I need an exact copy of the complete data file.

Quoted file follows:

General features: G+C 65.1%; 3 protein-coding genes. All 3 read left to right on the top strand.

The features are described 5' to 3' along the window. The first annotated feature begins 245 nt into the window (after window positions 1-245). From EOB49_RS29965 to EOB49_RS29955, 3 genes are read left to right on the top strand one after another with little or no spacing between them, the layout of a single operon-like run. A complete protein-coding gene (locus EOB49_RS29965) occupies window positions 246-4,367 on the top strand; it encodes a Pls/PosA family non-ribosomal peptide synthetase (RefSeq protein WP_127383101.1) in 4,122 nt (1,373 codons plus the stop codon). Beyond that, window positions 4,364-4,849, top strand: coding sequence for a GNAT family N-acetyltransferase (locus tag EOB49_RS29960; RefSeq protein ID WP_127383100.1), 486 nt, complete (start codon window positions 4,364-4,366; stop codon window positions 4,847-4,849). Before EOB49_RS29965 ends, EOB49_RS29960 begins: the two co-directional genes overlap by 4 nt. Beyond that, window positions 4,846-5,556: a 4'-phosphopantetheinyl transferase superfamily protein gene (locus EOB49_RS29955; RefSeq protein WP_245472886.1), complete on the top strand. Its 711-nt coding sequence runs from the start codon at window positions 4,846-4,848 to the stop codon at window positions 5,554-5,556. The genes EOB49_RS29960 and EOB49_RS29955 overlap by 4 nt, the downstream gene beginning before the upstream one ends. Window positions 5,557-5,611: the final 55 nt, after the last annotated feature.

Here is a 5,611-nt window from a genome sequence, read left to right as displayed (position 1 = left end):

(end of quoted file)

General features: G+C 65.1%; 3 protein-coding genes. All 3 read left to right on the top strand.

The features are described 5' to 3' along the window. The first annotated feature begins 245 nt into the window (after window positions 1-245). From EOB49_RS29965 to EOB49_RS29955, 3 genes are read left to right on the top strand one after another with little or no spacing between them, the layout of a single operon-like run. A complete protein-coding gene (locus EOB49_RS29965) occupies window positions 246-4,367 on the top strand; it encodes a Pls/PosA family non-ribosomal peptide synthetase (RefSeq protein WP_127383101.1) in 4,122 nt (1,373 codons plus the stop codon). Beyond that, window positions 4,364-4,849, top strand: coding sequence for a GNAT family N-acetyltransferase (locus tag EOB49_RS29960; RefSeq protein ID WP_127383100.1), 486 nt, complete (start codon window positions 4,364-4,366; stop codon window positions 4,847-4,849). Before EOB49_RS29965 ends, EOB49_RS29960 begins: the two co-directional genes overlap by 4 nt. Beyond that, window positions 4,846-5,556: a 4'-phosphopantetheinyl transferase superfamily protein gene (locus EOB49_RS29955; RefSeq protein WP_245472886.1), complete on the top strand. Its 711-nt coding sequence runs from the start codon at window positions 4,846-4,848 to the stop codon at window positions 5,554-5,556. The genes EOB49_RS29960 and EOB49_RS29955 overlap by 4 nt, the downstream gene beginning before the upstream one ends. Window positions 5,557-5,611: the final 55 nt, after the last annotated feature.

Here is a 5,611-nt window from a genome sequence, read left to right as displayed (position 1 = left end):